High demand for houses in the first part of the 20th century resulted in many more homes for the middle-classes being built on the fringes of towns. Furthermore, concern was growing for the numbers of people being squeezed into town and city and this gave rise to the Garden City Movement.
In Garden Cities of Tomorrow, Ebenezer Howard explained his philosophy for a Garden City, with fresh air, sunlight and breathing space and, in 1902, the first garden city was built: Letchworth, in Hertfordshire, where low-density building, avenues of trees, and country greens surrounded by cottages complemented the rural theme.
Gardening was now a pastime for all, no longer the preserve of the wealthy for pleasure or the poor for necessity. Greenhouses and conservatories were popular, practical gardening books proliferated, and nurseries (such as Veitch Nurseries of Exeter, Devon, the largest group of family-run plant nurseries in Europe in the 19th century) and seed merchants (such as Suttons, founded in Reading and now in Paignton, Devon) dare I say, mushroomed.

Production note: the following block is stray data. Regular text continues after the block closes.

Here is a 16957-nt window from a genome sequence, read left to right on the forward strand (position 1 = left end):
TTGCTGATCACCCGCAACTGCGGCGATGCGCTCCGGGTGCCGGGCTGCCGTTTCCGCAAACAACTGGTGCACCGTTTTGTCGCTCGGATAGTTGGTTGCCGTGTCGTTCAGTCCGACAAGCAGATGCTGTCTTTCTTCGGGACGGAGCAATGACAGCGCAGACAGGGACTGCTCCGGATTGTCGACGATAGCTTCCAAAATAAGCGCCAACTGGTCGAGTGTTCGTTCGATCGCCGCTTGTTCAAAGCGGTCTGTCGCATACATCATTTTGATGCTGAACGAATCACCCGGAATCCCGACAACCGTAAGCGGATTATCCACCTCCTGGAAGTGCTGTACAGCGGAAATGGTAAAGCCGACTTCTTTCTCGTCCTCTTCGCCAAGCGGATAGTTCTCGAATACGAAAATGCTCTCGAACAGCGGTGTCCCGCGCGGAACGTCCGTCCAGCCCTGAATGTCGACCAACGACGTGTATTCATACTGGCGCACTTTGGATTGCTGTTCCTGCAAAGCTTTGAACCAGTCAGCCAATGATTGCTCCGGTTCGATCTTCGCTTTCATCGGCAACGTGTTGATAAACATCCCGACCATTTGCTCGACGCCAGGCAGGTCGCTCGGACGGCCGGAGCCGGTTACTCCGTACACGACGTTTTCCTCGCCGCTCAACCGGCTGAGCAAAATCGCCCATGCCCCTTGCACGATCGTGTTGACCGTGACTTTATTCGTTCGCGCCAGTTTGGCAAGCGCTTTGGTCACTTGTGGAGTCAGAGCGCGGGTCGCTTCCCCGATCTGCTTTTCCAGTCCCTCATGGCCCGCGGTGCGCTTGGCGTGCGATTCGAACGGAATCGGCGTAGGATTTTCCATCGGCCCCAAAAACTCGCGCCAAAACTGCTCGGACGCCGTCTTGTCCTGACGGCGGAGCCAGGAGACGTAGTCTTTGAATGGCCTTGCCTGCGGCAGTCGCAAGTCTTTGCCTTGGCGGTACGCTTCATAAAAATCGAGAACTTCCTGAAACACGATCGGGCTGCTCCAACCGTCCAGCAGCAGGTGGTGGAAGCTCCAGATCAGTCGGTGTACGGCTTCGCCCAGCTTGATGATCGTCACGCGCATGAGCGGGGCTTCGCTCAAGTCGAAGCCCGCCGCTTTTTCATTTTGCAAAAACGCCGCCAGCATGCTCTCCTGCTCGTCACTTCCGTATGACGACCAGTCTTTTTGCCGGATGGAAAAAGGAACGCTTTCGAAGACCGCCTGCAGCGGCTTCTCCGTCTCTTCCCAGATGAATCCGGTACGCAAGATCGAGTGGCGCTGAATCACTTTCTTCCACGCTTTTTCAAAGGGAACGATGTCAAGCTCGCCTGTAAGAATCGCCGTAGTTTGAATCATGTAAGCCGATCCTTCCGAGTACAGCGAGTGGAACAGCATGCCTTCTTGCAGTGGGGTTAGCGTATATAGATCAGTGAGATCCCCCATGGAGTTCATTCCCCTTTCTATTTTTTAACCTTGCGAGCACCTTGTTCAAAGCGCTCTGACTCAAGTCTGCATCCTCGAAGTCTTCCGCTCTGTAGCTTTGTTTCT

Today, garden visiting is on the increase, gardeners seeking inspiration as well as simply enjoying an afternoon out in someone else’s green plot, often accompanied by a cream tea. Gardens regularly top the National Trust’s list of most-visited sites. The National Gardens Scheme has been opening private gardens for charity since 1927, their famous Yellow Book listing 3,500 gardens, castle to cottage, county by county.
In A Little History of British Gardening, historian Jenny Uglow says: “A hundred, a thousand years from now, people will walk out in the morning, looking at the dew on the leaves, watching to see if the lily has flowered overnight, wondering if the slugs have eaten the new plants – just as Pliny did in ancient Rome, as Friar Henry did in his garden in the 14th century, as Gertrude Jekyll did at Munstead Wood, rejoicing in the arrival of June. We may think we are tending our garden, but of course, in many different ways, it is the garden and that plants that are nurturing us.”
Organisations and Societies
Gardens to visit
Hestercombe Gardens and Margaret Powling